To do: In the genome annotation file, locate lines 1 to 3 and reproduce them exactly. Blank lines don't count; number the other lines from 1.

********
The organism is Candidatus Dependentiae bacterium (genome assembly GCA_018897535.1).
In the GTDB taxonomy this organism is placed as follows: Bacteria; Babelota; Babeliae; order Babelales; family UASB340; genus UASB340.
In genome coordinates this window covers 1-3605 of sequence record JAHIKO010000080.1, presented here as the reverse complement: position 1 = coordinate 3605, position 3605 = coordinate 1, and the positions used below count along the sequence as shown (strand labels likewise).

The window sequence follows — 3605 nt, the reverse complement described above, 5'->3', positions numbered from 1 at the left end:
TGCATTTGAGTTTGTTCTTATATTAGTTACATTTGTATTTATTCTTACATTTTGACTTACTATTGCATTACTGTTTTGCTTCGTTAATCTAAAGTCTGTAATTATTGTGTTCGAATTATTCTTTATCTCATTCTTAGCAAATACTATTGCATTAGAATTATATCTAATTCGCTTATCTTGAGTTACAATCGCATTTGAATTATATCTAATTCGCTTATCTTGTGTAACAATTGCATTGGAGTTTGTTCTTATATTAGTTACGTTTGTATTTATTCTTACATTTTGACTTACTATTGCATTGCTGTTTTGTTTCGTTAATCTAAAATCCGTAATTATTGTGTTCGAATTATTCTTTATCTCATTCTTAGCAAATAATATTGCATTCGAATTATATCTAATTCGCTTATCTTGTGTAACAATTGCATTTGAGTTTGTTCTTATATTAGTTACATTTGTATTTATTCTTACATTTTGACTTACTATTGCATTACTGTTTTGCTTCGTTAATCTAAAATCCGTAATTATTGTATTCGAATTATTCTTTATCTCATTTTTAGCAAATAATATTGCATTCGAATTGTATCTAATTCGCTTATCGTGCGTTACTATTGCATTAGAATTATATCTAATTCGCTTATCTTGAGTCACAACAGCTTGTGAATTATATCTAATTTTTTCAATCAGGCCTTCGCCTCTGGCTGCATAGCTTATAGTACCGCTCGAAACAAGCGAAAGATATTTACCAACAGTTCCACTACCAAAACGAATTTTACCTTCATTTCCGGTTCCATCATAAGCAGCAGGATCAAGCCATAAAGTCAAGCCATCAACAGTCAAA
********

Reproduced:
The organism is Candidatus Dependentiae bacterium (genome assembly GCA_018897535.1).
In the GTDB taxonomy this organism is placed as follows: Bacteria; Babelota; Babeliae; order Babelales; family UASB340; genus UASB340.
In genome coordinates this window covers 1-3605 of sequence record JAHIKO010000080.1, presented here as the reverse complement: position 1 = coordinate 3605, position 3605 = coordinate 1, and the positions used below count along the sequence as shown (strand labels likewise).